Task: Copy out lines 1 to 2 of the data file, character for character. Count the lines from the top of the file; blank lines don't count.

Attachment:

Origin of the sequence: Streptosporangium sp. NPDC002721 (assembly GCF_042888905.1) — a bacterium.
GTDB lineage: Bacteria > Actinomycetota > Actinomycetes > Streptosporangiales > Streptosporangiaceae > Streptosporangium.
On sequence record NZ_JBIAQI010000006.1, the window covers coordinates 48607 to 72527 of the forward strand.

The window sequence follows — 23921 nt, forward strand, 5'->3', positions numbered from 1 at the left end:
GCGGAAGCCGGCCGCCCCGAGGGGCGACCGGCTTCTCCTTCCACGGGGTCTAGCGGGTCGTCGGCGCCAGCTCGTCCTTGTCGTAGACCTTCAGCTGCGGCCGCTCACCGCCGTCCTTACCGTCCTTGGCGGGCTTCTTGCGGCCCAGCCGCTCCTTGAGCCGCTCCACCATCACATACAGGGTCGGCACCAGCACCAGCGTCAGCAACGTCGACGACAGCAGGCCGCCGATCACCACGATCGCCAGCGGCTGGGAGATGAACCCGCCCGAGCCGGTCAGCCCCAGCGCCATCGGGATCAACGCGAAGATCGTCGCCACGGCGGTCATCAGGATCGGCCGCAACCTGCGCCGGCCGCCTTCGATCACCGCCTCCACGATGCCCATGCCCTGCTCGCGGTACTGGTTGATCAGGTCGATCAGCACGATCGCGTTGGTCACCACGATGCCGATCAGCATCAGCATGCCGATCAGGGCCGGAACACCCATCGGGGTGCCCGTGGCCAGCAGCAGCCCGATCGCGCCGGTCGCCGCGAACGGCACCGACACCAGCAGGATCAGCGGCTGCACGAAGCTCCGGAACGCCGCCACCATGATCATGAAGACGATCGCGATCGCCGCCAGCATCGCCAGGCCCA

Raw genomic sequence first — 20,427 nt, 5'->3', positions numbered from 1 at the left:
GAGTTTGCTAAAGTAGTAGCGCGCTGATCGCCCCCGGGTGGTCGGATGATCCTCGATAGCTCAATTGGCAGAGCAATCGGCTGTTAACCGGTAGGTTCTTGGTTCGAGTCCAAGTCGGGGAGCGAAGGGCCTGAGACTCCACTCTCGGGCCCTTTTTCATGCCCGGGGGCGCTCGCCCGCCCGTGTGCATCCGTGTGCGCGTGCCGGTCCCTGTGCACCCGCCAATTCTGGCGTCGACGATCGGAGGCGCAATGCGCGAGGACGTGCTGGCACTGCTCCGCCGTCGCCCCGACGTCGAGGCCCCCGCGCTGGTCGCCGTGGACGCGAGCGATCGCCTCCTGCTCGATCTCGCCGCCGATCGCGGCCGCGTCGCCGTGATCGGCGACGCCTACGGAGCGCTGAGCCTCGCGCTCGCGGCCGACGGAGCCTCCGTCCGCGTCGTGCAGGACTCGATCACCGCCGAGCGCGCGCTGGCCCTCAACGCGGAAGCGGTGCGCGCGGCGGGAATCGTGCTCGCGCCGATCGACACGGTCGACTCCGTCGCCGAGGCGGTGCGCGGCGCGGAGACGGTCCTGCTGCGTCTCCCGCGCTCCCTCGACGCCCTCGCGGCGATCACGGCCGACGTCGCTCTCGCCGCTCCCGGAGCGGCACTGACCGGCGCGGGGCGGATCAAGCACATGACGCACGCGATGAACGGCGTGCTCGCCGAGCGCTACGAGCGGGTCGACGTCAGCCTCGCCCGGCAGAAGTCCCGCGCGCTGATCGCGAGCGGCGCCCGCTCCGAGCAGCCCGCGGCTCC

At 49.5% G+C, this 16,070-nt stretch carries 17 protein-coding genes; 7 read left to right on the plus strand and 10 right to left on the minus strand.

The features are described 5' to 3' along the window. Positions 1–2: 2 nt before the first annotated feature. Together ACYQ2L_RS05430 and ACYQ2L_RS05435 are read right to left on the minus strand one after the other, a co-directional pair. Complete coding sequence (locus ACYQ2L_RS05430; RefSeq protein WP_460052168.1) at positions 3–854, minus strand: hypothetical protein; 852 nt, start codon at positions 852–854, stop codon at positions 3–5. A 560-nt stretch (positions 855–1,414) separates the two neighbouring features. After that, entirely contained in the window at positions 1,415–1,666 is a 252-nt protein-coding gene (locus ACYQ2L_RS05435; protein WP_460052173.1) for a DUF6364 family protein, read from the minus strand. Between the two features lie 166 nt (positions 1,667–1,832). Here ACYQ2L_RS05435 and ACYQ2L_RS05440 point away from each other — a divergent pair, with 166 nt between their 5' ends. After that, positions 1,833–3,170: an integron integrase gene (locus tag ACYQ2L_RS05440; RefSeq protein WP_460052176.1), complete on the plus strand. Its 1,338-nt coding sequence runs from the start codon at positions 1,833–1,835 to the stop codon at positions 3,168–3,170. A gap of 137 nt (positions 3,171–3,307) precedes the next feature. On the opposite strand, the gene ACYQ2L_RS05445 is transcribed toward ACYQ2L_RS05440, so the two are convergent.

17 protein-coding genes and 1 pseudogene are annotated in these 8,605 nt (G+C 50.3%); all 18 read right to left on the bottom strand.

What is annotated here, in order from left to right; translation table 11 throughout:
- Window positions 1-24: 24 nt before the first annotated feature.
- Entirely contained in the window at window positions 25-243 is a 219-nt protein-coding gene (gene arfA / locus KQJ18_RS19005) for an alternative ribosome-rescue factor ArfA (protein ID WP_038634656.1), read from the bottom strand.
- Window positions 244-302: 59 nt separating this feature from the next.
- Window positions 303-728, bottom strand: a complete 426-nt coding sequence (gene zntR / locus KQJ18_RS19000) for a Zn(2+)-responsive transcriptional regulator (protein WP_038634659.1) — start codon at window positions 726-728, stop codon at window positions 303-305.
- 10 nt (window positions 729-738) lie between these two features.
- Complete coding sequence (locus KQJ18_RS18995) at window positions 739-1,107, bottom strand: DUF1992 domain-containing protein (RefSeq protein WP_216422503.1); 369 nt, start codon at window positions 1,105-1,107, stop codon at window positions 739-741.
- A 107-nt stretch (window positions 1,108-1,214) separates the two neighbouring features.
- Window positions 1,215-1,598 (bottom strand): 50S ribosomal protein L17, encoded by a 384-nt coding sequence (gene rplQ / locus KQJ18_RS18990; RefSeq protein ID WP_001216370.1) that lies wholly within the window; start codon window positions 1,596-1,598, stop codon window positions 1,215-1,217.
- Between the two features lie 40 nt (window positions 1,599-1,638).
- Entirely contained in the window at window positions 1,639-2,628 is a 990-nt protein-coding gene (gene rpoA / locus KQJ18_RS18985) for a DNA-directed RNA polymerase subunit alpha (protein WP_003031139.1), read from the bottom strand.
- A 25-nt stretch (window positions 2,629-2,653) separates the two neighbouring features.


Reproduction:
Origin of the sequence: Streptosporangium sp. NPDC002721 (assembly GCF_042888905.1) — a bacterium.
GTDB lineage: Bacteria > Actinomycetota > Actinomycetes > Streptosporangiales > Streptosporangiaceae > Streptosporangium.